HMS Turbulent (1805)

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HMS Turbulent captured by a Danish gunboat during the Gunboat War on 9 June 1808
HMS Turbulent captured by a Danish gunboat
during the Gunboat War on 9 June 1808
History
Royal Navy EnsignUnited Kingdom
Name: HMS Turbulent
Ordered: 20 November 1804
Builder: Tanner, Dartmouth, Devon
Laid down: February 1805
Launched: 17 July 1805
Fate: Captured, 9 June 1808
Danish Navy EnsignDenmark & Norway
Name: HDMS The Turbulent
Captured: 9 June 1808
Fate: sold 1814
General characteristics [1]
Tons burthen: 1812494 (bm)
Length: 84 ft 2 12 in (25.7 m) (gundeck); 69 ft 10 12 in (21.3 m) (keel)
Beam: 22 ft 1 in (6.7 m)
Draft:
  • Unladen:6 ft 9 in (2.1 m)
  • Laden:8 ft 0 in (2.4 m)
Depth of hold: 11 ft 0 in (3.4 m)
Complement:
  • British service: 50
  • Danish service: 83
Armament:
  • British service: 10 x 18-pounder carronades + 2 x 12-pounder guns (bow and stern)
  • Danish service: 10 x 18-pounder cannons + 2 x 9-pounder cannons + 2 x 8-pounder cannons

HMS Turbulent was a Confounder-class 12-gun gun-brig in the Royal Navy. She was the first ship to bear this name. Built at Dartmouth, Devon by Tanner, she was launched on 17 July 1805. The Danes captured her in 1808. She was sold in 1814.

Service and capture

She was commissioned in September[1] 1805 under Lieutenant Thomas Osmer for the Downs. On 14 September 1806 she was in company with Urgent when they captured the Romeo.[2] They sent Romeo, Curran, master, into Dover. romeo had been sailing from Virginia to Rotterdam.[3]

In 1807 Lieutenant John Nops replaced Osmer. On 4 June 1807 Turbulent captured the American schooner Charles.[4] Also in June, Turbulent detained and sent into The Downs the Mount Etna, of Boston, which had been sailing from to Amsterdam.[5] In early July Turbulent detained and sent into the Downs the Danish vessel Providence, Richelsen, master.[6] Then on 7 September Turbulent was among the vessels present at the seizure of the Danish fleet at Copenhagen.[7]

In 1808 Lieutenant George Wood replaced Nops.[1] Under Wood, Turbulent captured three vessels in mid-April: Vier Goschevestern (12 April), Emanuel (13 April) and Enigheden (14 April).[8] On 28 April four Danish ketches, carrying wine and deals, prizes to Turbulent, arrived at Sheerness.[9]

Turbulent had served for only three years in all before she bore the brunt of a Danish attack whilst on escort duty during the Gunboat War. On 9 June, Turbulent, under Lieutenant George Wood, was one of the escorts for a convoy of 70 merchantmen. (The others were the bomb-vessel Thunder, Captain James Caulfield, 12-gun gun-brig Charger, Lieutenant John Aitkin Blow, and 14-gun gun-brig Piercer, Lieutenant John Sibrell). In the late afternoon the convoy became becalmed off the Danish island of Saltholm, lying between Copenhagen and Malmo Bay.[10]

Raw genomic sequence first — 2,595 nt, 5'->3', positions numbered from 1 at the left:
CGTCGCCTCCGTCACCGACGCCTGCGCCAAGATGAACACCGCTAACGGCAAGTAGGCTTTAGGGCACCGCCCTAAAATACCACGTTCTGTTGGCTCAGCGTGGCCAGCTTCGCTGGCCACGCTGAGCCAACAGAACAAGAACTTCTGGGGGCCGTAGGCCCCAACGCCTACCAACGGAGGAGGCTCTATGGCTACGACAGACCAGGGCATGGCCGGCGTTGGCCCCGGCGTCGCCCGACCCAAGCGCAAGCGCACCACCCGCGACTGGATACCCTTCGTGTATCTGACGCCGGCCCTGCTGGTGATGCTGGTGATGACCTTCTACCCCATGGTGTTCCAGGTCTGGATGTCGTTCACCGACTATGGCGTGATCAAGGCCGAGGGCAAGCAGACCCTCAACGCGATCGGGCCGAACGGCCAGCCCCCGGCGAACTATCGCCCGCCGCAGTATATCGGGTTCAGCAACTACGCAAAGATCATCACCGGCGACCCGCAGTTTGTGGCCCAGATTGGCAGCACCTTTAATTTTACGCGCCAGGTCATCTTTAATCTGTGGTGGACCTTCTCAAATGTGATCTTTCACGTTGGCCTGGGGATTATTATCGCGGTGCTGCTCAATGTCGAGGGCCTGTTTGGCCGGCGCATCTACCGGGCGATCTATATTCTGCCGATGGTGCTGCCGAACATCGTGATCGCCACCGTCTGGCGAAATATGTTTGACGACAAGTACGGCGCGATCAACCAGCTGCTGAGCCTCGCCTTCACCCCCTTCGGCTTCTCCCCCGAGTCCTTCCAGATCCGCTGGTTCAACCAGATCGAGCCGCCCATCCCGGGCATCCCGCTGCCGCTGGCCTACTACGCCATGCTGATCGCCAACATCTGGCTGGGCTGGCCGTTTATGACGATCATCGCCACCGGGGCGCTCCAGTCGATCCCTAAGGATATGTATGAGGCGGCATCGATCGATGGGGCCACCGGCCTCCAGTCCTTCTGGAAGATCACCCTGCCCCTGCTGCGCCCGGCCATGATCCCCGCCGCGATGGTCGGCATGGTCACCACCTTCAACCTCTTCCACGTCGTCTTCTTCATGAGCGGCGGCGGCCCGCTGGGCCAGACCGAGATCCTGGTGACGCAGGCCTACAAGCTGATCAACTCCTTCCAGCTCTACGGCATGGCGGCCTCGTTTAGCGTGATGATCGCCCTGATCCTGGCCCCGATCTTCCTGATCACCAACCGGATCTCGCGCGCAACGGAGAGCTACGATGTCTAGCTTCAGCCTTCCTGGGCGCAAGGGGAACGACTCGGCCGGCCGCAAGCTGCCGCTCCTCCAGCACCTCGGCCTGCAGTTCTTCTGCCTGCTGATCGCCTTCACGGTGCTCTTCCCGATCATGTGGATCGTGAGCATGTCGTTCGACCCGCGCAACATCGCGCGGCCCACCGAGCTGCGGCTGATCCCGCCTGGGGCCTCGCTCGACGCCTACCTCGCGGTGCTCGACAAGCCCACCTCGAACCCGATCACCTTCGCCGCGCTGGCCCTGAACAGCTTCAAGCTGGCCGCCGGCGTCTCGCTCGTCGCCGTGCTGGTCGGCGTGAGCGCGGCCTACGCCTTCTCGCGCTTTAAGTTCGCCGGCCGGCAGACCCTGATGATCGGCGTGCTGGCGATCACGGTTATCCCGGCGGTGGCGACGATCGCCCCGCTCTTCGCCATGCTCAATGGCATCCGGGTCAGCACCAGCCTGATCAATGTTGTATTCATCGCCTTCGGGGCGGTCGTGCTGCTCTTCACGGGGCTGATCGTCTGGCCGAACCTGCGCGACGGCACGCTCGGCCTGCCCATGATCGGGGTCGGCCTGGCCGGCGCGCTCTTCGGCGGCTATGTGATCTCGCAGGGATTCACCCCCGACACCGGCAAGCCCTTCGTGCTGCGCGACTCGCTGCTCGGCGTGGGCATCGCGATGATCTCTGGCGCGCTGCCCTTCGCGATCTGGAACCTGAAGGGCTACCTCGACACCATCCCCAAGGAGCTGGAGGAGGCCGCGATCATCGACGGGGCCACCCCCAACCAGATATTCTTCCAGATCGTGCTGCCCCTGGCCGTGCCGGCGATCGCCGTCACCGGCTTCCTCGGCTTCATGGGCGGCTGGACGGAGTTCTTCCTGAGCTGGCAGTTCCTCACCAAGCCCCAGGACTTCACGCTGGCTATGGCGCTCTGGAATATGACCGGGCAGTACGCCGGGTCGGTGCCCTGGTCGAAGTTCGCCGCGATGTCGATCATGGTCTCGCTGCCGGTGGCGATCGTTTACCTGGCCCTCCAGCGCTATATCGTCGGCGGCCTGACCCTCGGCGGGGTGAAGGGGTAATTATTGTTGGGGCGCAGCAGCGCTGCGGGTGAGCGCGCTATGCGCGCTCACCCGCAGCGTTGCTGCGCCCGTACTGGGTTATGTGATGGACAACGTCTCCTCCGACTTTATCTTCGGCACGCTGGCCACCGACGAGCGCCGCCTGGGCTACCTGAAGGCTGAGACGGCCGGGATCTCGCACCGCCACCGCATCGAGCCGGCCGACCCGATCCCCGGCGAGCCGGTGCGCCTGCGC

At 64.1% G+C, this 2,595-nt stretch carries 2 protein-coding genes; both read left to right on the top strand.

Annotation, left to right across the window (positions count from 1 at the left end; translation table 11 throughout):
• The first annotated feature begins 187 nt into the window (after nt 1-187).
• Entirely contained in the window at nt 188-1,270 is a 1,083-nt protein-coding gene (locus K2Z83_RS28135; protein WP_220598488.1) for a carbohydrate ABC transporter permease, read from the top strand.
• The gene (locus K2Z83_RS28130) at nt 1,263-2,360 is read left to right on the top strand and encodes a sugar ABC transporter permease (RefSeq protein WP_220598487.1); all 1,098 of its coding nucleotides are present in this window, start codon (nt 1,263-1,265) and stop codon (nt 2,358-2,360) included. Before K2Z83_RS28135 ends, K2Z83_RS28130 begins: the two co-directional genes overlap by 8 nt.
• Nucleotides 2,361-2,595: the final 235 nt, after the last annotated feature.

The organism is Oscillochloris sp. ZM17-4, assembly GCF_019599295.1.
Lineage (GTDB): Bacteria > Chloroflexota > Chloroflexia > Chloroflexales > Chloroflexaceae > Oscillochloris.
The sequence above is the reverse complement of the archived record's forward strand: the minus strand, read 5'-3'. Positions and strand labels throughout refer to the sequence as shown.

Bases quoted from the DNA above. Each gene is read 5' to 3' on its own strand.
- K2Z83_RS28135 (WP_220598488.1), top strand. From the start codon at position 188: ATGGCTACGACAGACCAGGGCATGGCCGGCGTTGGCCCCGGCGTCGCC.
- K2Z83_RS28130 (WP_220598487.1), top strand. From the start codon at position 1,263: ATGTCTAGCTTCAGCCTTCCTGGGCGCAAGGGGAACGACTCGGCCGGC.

In the Battle of Saltholm, a large force of 21 Danish gunboats and 7 mortar boats came out from Copenhagen to attack the convoy.[10] Only Turbulent, which was bringing up the rear, and Thunder were in a position to resist and after 10 minutes of an exchange of fire, Turbulent had lost her main-top-mast and had had three men wounded. Turbulent's resistance saved most of the convoy but the Danes boarded and took her and also 12 merchantmen. Thunder was able to hold off her attackers and they retired with their prizes.[10] The subsequent court martial honorably acquitted Lieutenant Wood for the loss of his ship.[10]

Although the Danish gunboats were active, this convoy was the only one to suffer a large loss. Still, the loss of the 12 ships led the British north country merchants to publish a protest in Hull.[11] The report in Lloyd's List suggests that the Danes captured well more than 12 merchantmen, once one includes Swedish vessels.[12] The same report also mentions the capture of Turbulent and Tickler, though actually the capture of Tickler by four Danish gunboats occurred five days earlier, on 4 June.

Fate

The Danes took Turbulent into the Danish navy under the same name. She was sold out of service in 1814 to the broker Herlew,[13] presumably after the Treaty of Kiel ended the War.

Lloyd's List reported in March 1816 that the Danish brig Turbulent, of Copenhagen, which had been sailing from St Croix, had been seen at Landskrona, surrounded by ice.[14]

Citations and references

Citations

  1. ^ a b c Winfield (2008), p.344.
  2. ^ "No. 16362". The London Gazette. 17 Apr 1810. p. 583.
  3. ^ Lloyd's List, no. 4083,[1] - accessed 20 March 2014.
  4. ^ "No. 16118". The London Gazette. 9 Feb 1808. p. 220.
  5. ^ Lloyd's List, no. 4163,[2][permanent dead link] - accessed 20 March 2014.
  6. ^ Lloyd's List, no. 4169,[3][permanent dead link] - accessed 20 March 2014.
  7. ^ "No. 16275". The London Gazette. 11 Jul 1809. p. 1103.
  8. ^ "No. 16316". The London Gazette. 18 Nov 1809. p. 1855.
  9. ^ Lloyd's List, no. 4247,[4][permanent dead link] - accessed 20 March 2014.
  10. ^ a b c d James (1837), Vol. 5, pp.74-5.
  11. ^ Voelcker (2008), p.45.
  12. ^ Lloyd's List, no. 4264,[5][permanent dead link] - accessed 20 March 2014.
  13. ^ Orlogsmuseet (Naval Museum)[6] - accessed 17 April 2011
  14. ^ Lloyd's List, no. 5054,[7][permanent dead link] - accessed 20 March 2014.

References

  • James, William (1837). The Naval History of Great Britain, from the Declaration of War by France in 1793, to the Accession of George IV. R. Bentley.
  • Voelcker, Tim (2008) Admiral Saumarez versus Napoleon: The Baltic 1807 - 1812. (Boydell & Brewer). ISBN 978-1-84383-431-1
  • Winfield, Rif (2008). British Warships in the Age of Sail 1793–1817: Design, Construction, Careers and Fates. Seaforth. ISBN 1-86176-246-1.
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